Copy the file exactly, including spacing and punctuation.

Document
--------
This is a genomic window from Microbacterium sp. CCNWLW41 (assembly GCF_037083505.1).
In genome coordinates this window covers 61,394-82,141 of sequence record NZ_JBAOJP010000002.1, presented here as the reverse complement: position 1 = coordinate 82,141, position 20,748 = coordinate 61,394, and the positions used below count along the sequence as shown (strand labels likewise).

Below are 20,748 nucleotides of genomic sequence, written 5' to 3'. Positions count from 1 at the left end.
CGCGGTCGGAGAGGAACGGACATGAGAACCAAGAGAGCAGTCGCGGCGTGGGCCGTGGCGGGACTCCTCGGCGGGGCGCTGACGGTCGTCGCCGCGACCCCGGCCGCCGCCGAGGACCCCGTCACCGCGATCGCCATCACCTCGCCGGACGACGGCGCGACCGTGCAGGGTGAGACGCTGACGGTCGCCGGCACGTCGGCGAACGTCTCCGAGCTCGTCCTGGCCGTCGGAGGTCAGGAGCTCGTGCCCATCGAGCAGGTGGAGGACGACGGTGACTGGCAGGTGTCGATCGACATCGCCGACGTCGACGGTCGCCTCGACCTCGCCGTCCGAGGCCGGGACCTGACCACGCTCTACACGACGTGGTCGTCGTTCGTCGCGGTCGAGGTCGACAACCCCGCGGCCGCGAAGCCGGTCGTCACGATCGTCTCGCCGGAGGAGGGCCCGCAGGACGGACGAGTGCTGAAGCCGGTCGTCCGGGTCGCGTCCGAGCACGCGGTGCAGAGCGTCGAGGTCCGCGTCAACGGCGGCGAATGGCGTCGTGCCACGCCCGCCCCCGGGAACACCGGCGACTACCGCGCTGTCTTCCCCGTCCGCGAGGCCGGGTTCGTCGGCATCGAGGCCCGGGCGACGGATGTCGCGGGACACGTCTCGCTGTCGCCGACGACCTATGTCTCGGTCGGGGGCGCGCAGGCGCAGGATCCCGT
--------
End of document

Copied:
This is a genomic window from Microbacterium sp. CCNWLW41 (assembly GCF_037083505.1).
In genome coordinates this window covers 61,394-82,141 of sequence record NZ_JBAOJP010000002.1, presented here as the reverse complement: position 1 = coordinate 82,141, position 20,748 = coordinate 61,394, and the positions used below count along the sequence as shown (strand labels likewise).

Below are 20,748 nucleotides of genomic sequence, written 5' to 3'. Positions count from 1 at the left end.
CGCGGTCGGAGAGGAACGGACATGAGAACCAAGAGAGCAGTCGCGGCGTGGGCCGTGGCGGGACTCCTCGGCGGGGCGCTGACGGTCGTCGCCGCGACCCCGGCCGCCGCCGAGGACCCCGTCACCGCGATCGCCATCACCTCGCCGGACGACGGCGCGACCGTGCAGGGTGAGACGCTGACGGTCGCCGGCACGTCGGCGAACGTCTCCGAGCTCGTCCTGGCCGTCGGAGGTCAGGAGCTCGTGCCCATCGAGCAGGTGGAGGACGACGGTGACTGGCAGGTGTCGATCGACATCGCCGACGTCGACGGTCGCCTCGACCTCGCCGTCCGAGGCCGGGACCTGACCACGCTCTACACGACGTGGTCGTCGTTCGTCGCGGTCGAGGTCGACAACCCCGCGGCCGCGAAGCCGGTCGTCACGATCGTCTCGCCGGAGGAGGGCCCGCAGGACGGACGAGTGCTGAAGCCGGTCGTCCGGGTCGCGTCCGAGCACGCGGTGCAGAGCGTCGAGGTCCGCGTCAACGGCGGCGAATGGCGTCGTGCCACGCCCGCCCCCGGGAACACCGGCGACTACCGCGCTGTCTTCCCCGTCCGCGAGGCCGGGTTCGTCGGCATCGAGGCCCGGGCGACGGATGTCGCGGGACACGTCTCGCTGTCGCCGACGACCTATGTCTCGGTCGGGGGCGCGCAGGCGCAGGATCCCGT